Amazon doesn't break out revenue for its various products publicly, but experts believe ads running off-site are a fairly small proportion of its ad business. EMarketer estimates 89% of Amazon's net digital ad revenues in the U.S. are from e-commerce channel ads, meaning on-site ads likely constitute the vast majority.
Following the changes by Apple and Google, which is planning to deprecate third-party tracking cookies, tracking off-site is not going to be as easy.
"It's going to be a challenge for them to be able to buy media off-site off of their properties, using their data. We know that's going to be an issue on desktop, it's going to be an issue on mobile," Forrester senior analyst Collin Colburn said. "The headwind is certainly going to be off-site, which has been a category that they've been trying to grow."
The pandemic and the rise of 'retail media'
Amazon sits at the forefront of another trend in marketing.
With so many consumers at home and not purchasing in stores at the beginning of the pandemic, brands were looking for even more intel into who their customers are and how they were buying.
Walmart, Target, CVS, Kroger and a slew of other companies have ad offerings in the "retail media" space – the ability to target ads for products where consumers are actually buying them on those sites. Forrester Research estimates brands spent at least $5 billion on retail media in 2020. Though some of these offerings have existed for years, retailers like Walmart have been doubling down in the area.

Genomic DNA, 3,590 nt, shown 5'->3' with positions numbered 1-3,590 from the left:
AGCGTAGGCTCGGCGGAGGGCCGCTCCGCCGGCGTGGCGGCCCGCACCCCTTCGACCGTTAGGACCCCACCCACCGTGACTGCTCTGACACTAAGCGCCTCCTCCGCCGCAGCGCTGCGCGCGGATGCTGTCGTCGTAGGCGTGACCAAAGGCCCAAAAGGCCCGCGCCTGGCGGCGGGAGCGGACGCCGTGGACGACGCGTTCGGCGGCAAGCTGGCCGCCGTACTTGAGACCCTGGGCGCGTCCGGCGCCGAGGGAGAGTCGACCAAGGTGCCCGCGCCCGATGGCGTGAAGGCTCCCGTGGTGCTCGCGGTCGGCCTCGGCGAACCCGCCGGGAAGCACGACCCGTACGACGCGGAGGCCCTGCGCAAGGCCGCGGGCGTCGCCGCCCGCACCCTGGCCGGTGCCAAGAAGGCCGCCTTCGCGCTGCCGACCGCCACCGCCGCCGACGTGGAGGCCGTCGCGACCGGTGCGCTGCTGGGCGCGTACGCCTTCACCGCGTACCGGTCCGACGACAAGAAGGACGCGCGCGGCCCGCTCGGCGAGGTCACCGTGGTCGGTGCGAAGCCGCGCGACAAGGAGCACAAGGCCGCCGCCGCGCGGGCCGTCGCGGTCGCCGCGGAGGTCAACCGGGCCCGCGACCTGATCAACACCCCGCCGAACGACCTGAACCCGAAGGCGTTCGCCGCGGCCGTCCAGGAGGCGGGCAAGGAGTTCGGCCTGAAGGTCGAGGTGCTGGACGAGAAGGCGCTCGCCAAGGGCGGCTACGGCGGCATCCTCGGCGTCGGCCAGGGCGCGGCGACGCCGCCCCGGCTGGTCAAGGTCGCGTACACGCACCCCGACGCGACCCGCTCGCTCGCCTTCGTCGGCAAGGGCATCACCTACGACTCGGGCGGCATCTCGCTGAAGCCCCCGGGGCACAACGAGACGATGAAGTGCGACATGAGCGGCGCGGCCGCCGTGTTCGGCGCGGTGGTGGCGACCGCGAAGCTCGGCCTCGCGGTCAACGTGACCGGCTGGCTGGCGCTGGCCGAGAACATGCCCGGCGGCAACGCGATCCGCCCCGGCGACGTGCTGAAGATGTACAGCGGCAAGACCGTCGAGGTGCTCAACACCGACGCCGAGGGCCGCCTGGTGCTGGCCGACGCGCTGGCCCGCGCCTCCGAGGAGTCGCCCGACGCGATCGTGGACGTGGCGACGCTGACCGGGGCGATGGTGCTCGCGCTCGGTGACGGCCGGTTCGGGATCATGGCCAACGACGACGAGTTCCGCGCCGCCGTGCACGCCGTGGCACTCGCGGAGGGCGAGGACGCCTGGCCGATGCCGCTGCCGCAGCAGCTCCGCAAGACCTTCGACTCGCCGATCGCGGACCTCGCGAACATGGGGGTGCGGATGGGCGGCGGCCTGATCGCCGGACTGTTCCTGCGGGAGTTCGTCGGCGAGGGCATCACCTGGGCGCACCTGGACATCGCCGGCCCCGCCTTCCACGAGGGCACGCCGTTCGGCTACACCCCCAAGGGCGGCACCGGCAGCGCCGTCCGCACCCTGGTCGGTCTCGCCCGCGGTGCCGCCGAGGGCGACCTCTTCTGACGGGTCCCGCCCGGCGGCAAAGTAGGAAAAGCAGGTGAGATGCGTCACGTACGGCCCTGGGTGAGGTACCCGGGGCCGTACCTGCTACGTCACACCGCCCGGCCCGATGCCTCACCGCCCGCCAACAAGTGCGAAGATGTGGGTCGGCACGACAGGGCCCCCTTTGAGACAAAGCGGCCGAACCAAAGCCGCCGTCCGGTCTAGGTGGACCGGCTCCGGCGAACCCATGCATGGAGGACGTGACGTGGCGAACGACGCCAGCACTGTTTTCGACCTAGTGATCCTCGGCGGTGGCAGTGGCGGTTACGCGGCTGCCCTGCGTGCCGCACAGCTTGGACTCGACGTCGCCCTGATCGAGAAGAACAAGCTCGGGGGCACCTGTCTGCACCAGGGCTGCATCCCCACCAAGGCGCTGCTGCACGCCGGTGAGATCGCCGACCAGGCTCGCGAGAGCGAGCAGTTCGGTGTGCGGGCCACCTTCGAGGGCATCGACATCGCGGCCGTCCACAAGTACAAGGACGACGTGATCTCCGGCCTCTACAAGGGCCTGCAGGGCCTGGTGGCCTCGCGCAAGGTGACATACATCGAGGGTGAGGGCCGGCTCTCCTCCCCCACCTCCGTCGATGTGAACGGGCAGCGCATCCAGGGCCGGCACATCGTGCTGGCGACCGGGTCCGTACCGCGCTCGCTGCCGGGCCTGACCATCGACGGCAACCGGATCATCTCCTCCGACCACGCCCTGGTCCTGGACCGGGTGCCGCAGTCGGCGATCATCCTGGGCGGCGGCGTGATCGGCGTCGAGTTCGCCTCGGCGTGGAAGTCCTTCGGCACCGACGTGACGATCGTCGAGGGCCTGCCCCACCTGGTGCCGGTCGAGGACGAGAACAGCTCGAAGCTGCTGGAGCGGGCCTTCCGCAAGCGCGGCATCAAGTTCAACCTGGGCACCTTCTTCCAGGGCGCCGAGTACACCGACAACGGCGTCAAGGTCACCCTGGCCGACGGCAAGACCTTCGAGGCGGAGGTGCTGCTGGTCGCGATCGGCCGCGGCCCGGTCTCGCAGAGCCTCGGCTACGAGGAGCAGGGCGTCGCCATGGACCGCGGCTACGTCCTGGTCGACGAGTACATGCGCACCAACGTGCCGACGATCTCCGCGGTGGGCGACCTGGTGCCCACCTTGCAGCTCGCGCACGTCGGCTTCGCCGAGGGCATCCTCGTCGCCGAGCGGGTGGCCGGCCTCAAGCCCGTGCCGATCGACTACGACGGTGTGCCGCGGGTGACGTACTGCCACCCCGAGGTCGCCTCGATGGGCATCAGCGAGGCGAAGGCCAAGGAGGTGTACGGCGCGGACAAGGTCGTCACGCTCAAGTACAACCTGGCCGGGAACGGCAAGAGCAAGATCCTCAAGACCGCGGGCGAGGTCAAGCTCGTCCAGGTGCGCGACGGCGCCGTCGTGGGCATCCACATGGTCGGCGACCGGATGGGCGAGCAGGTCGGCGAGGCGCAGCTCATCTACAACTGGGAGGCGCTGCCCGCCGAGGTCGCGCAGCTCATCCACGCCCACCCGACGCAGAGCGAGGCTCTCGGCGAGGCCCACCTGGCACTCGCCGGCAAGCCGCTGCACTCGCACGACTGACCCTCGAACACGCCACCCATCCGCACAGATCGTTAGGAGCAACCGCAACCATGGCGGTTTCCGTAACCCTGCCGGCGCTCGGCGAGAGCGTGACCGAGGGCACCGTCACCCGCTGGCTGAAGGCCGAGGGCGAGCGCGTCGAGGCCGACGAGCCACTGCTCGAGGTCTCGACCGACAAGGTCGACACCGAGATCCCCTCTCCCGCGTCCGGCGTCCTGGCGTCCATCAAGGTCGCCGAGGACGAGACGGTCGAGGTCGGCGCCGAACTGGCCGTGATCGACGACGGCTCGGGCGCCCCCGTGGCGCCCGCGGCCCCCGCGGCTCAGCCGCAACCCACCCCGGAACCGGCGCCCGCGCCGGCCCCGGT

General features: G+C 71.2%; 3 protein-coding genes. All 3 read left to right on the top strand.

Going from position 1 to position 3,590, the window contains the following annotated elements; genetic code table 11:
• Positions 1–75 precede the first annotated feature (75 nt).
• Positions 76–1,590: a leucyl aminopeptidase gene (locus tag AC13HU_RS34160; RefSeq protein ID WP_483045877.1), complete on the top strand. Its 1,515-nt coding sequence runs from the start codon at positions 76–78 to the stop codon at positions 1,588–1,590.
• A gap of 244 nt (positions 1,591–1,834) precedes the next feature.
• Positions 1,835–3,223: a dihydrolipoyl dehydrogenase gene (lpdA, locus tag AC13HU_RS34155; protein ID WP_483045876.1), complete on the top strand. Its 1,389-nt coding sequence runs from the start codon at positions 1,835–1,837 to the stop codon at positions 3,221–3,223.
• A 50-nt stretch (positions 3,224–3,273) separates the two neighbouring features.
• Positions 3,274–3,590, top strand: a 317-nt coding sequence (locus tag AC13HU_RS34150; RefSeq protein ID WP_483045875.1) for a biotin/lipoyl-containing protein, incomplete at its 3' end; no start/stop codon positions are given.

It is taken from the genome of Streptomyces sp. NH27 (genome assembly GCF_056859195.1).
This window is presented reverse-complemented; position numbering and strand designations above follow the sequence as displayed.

"It's booming. I mean, it's absolutely huge at this point," Colburn said. "We were very conservative in saying that brands spent at least $5 billion on retail media in 2020. It's much more than that."
In a world where advertisers have a more difficult time tracking consumers across sites, retail media solutions are a way to get more insight at the point of purchase.
"The problem is when you click on a Google ad or a Facebook ad, you don't know if it's converting or not," former Amazon employee and CEO of CommerceIQ Guru Hariharan said. CommerceIQ advises brands on their Amazon business. "You know it got clicked but you don't know who clicked it. So we're seeing a bunch of those dollars moving."
Following Apple's changes, "the ability for me to target you as a profile or a consumer is reduced, which means it becomes even less measurable, whereas Amazon and Walmart are becoming more and more measurable," Hariharan said. "If you're General Mills, Walmart becomes a lot more interesting to you because grocery shopping is still happening more on Walmart than on Amazon."
Moving up the funnel